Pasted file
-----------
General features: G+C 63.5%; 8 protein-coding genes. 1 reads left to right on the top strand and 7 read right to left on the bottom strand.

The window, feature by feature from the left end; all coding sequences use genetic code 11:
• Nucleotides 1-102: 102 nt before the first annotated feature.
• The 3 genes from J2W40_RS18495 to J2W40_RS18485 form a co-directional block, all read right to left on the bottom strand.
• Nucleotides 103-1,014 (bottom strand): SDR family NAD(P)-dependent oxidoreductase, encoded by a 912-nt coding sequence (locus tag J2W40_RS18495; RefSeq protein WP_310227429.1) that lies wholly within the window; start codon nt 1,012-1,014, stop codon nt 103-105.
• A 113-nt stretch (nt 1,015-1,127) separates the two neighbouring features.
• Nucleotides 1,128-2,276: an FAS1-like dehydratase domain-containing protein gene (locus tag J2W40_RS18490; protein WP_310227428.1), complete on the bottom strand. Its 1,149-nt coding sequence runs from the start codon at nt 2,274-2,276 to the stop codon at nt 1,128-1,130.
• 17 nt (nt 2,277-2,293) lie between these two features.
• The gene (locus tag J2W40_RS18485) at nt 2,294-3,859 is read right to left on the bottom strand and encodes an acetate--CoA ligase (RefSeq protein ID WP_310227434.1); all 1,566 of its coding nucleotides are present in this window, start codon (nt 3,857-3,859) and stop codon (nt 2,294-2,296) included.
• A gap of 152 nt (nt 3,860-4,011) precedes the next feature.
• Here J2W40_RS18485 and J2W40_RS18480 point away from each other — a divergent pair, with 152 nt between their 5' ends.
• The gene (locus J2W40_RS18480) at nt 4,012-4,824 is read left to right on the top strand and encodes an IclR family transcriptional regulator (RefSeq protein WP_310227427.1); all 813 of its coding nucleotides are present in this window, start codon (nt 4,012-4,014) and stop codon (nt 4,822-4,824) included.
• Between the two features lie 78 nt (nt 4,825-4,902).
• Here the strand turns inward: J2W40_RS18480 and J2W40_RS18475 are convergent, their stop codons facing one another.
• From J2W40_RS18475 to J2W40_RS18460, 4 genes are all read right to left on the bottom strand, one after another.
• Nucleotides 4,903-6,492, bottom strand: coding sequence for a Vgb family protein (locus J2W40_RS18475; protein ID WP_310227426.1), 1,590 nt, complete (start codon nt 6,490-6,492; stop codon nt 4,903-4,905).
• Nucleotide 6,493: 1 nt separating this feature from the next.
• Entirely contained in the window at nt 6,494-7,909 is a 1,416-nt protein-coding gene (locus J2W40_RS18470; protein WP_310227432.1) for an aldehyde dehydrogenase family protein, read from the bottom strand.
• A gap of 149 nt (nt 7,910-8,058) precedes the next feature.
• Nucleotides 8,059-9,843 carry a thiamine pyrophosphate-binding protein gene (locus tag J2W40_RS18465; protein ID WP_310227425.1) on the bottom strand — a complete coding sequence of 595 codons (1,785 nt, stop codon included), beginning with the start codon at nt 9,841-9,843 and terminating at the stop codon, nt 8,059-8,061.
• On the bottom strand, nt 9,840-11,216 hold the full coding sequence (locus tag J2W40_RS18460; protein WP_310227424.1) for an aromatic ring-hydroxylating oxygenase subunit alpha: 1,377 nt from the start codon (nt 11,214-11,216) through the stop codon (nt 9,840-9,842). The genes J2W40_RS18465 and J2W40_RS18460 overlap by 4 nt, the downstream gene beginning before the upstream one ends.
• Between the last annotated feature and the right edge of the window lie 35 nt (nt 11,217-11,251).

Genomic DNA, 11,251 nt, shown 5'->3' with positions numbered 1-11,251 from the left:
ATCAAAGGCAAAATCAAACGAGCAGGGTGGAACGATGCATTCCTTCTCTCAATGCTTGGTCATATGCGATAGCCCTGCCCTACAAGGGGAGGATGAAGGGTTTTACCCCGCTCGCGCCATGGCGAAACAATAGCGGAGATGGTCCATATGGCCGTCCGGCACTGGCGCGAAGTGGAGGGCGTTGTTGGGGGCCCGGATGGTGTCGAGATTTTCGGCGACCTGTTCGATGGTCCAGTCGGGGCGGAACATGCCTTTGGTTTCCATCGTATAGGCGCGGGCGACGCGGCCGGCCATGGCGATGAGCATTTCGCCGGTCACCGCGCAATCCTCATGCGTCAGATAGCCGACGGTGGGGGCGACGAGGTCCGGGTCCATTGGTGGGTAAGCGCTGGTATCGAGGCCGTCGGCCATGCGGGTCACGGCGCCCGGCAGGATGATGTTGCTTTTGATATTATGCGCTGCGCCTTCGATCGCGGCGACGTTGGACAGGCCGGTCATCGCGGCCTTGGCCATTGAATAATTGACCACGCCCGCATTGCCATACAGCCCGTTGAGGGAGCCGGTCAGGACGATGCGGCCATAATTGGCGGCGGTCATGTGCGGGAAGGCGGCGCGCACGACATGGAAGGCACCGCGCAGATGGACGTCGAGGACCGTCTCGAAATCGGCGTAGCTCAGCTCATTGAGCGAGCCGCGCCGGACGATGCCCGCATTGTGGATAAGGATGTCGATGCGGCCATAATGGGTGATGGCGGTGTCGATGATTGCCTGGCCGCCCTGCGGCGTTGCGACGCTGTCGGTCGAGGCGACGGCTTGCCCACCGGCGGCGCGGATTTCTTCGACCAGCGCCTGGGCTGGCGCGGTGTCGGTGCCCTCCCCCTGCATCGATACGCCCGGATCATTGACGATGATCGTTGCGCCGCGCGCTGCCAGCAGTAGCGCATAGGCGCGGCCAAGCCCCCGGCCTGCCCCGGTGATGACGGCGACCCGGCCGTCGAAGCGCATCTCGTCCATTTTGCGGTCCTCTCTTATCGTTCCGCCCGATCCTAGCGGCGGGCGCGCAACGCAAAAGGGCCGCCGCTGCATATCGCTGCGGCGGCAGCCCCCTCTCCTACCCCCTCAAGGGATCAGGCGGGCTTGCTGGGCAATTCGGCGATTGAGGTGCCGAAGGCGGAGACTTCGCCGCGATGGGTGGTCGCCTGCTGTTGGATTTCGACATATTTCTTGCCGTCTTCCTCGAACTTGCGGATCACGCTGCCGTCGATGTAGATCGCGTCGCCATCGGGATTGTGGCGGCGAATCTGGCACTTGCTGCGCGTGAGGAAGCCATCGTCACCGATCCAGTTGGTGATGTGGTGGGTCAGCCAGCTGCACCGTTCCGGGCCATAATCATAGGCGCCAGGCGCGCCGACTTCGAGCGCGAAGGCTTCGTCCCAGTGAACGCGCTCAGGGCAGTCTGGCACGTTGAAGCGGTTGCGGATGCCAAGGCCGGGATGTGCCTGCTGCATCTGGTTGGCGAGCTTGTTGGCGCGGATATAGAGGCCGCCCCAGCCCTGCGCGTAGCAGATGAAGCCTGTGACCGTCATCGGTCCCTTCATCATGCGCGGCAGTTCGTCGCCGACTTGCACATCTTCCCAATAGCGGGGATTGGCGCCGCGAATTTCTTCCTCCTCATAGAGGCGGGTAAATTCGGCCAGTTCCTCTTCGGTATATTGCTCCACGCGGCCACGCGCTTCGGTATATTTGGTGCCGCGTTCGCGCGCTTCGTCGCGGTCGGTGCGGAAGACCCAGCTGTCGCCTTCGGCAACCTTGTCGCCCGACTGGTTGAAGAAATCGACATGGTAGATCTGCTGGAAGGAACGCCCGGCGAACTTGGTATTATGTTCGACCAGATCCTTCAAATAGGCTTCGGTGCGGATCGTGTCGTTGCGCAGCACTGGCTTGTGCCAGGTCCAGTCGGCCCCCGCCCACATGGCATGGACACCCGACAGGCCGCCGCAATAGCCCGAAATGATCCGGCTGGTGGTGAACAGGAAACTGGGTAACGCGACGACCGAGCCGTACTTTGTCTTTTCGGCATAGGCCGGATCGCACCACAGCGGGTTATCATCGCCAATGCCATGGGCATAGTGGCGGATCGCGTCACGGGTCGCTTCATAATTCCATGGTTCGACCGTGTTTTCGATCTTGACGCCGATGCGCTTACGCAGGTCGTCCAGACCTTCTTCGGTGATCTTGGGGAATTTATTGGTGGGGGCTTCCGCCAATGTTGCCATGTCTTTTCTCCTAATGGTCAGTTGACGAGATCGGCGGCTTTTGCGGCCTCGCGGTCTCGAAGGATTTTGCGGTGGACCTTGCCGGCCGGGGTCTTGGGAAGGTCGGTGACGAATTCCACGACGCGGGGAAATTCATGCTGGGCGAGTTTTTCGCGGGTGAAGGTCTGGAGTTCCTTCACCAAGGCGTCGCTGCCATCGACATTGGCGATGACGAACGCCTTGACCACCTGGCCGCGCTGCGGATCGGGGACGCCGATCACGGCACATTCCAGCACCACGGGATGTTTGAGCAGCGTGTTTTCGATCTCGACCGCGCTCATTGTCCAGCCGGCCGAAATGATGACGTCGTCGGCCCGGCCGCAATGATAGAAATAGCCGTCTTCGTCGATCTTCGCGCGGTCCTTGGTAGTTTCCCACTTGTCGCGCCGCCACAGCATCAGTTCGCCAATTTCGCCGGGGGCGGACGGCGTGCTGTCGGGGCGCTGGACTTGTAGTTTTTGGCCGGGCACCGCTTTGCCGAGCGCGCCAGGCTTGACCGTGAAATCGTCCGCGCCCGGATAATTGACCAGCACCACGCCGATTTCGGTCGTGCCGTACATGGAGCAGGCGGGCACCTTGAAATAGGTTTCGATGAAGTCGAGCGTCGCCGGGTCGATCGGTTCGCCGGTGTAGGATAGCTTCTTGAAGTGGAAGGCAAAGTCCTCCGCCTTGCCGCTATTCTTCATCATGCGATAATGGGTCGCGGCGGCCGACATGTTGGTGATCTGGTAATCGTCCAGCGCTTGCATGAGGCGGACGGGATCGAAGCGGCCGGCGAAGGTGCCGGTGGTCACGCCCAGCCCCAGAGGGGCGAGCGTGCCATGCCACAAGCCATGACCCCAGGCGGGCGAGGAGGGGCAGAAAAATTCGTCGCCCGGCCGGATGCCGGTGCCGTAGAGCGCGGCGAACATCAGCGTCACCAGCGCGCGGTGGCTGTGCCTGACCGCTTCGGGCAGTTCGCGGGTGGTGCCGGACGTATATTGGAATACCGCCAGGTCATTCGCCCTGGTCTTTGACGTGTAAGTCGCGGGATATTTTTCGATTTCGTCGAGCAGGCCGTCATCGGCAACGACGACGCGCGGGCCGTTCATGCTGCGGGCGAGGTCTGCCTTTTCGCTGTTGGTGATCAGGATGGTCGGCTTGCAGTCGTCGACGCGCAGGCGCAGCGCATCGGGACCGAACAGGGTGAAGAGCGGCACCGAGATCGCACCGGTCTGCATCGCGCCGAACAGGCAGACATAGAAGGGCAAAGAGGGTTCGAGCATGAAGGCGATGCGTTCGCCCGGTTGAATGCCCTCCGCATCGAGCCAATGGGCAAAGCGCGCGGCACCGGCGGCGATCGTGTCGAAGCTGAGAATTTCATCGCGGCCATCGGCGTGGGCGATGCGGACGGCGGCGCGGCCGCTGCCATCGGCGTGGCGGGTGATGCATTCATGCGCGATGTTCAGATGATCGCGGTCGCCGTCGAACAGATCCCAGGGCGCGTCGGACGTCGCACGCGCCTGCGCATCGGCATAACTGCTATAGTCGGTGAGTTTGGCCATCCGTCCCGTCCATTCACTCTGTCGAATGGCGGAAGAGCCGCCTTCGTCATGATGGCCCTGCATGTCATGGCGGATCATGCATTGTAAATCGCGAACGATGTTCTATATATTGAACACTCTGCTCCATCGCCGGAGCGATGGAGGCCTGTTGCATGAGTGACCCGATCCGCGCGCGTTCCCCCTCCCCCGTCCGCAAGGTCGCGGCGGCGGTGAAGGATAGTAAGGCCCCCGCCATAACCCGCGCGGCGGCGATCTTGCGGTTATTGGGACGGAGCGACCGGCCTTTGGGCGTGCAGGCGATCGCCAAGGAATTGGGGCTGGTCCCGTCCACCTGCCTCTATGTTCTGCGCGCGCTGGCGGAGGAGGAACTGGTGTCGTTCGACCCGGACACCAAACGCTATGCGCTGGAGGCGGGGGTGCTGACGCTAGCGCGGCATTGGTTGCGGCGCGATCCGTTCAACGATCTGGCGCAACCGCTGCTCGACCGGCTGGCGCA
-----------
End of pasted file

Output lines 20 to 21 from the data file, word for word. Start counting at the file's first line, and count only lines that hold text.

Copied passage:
• Nucleotides 8,059-9,843 carry a thiamine pyrophosphate-binding protein gene (locus tag J2W40_RS18465; protein ID WP_310227425.1) on the bottom strand — a complete coding sequence of 595 codons (1,785 nt, stop codon included), beginning with the start codon at nt 9,841-9,843 and terminating at the stop codon, nt 8,059-8,061.
• On the bottom strand, nt 9,840-11,216 hold the full coding sequence (locus tag J2W40_RS18460; protein WP_310227424.1) for an aromatic ring-hydroxylating oxygenase subunit alpha: 1,377 nt from the start codon (nt 11,214-11,216) through the stop codon (nt 9,840-9,842). The genes J2W40_RS18465 and J2W40_RS18460 overlap by 4 nt, the downstream gene beginning before the upstream one ends.